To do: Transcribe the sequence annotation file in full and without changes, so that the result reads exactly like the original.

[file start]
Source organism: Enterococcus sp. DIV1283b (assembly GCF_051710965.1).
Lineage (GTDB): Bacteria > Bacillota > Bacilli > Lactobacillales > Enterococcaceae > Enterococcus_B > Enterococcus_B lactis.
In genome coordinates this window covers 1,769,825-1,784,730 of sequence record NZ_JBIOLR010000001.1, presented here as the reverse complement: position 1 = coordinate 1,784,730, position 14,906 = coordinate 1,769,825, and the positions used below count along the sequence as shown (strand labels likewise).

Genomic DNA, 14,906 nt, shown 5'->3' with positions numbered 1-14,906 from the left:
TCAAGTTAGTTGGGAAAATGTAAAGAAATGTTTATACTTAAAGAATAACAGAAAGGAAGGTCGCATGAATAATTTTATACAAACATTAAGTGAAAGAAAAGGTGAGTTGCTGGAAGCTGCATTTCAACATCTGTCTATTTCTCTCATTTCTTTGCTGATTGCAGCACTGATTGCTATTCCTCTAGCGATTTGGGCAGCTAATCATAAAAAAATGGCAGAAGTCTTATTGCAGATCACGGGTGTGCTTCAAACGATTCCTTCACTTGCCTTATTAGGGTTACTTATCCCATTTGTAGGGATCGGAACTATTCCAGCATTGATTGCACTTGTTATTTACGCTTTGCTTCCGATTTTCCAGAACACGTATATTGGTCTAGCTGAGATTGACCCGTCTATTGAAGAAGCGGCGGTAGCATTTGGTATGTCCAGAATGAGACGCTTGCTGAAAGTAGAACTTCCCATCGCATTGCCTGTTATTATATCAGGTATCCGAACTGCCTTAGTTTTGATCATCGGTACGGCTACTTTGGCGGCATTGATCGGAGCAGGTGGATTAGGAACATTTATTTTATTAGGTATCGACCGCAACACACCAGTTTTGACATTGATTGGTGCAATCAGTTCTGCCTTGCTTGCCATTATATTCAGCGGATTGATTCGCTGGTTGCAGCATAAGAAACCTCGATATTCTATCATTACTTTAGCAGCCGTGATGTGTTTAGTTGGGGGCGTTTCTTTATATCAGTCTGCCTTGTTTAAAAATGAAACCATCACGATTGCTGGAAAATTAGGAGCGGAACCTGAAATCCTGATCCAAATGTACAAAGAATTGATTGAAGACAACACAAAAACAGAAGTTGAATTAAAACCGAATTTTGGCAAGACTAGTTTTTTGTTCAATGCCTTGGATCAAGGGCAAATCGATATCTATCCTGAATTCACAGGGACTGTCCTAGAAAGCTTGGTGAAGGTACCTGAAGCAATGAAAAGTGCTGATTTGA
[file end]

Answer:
Source organism: Enterococcus sp. DIV1283b (assembly GCF_051710965.1).
Lineage (GTDB): Bacteria > Bacillota > Bacilli > Lactobacillales > Enterococcaceae > Enterococcus_B > Enterococcus_B lactis.
In genome coordinates this window covers 1,769,825-1,784,730 of sequence record NZ_JBIOLR010000001.1, presented here as the reverse complement: position 1 = coordinate 1,784,730, position 14,906 = coordinate 1,769,825, and the positions used below count along the sequence as shown (strand labels likewise).

Genomic DNA, 14,906 nt, shown 5'->3' with positions numbered 1-14,906 from the left:
TCAAGTTAGTTGGGAAAATGTAAAGAAATGTTTATACTTAAAGAATAACAGAAAGGAAGGTCGCATGAATAATTTTATACAAACATTAAGTGAAAGAAAAGGTGAGTTGCTGGAAGCTGCATTTCAACATCTGTCTATTTCTCTCATTTCTTTGCTGATTGCAGCACTGATTGCTATTCCTCTAGCGATTTGGGCAGCTAATCATAAAAAAATGGCAGAAGTCTTATTGCAGATCACGGGTGTGCTTCAAACGATTCCTTCACTTGCCTTATTAGGGTTACTTATCCCATTTGTAGGGATCGGAACTATTCCAGCATTGATTGCACTTGTTATTTACGCTTTGCTTCCGATTTTCCAGAACACGTATATTGGTCTAGCTGAGATTGACCCGTCTATTGAAGAAGCGGCGGTAGCATTTGGTATGTCCAGAATGAGACGCTTGCTGAAAGTAGAACTTCCCATCGCATTGCCTGTTATTATATCAGGTATCCGAACTGCCTTAGTTTTGATCATCGGTACGGCTACTTTGGCGGCATTGATCGGAGCAGGTGGATTAGGAACATTTATTTTATTAGGTATCGACCGCAACACACCAGTTTTGACATTGATTGGTGCAATCAGTTCTGCCTTGCTTGCCATTATATTCAGCGGATTGATTCGCTGGTTGCAGCATAAGAAACCTCGATATTCTATCATTACTTTAGCAGCCGTGATGTGTTTAGTTGGGGGCGTTTCTTTATATCAGTCTGCCTTGTTTAAAAATGAAACCATCACGATTGCTGGAAAATTAGGAGCGGAACCTGAAATCCTGATCCAAATGTACAAAGAATTGATTGAAGACAACACAAAAACAGAAGTTGAATTAAAACCGAATTTTGGCAAGACTAGTTTTTTGTTCAATGCCTTGGATCAAGGGCAAATCGATATCTATCCTGAATTCACAGGGACTGTCCTAGAAAGCTTGGTGAAGGTACCTGAAGCAATGAAAAGTGCTGATTTGA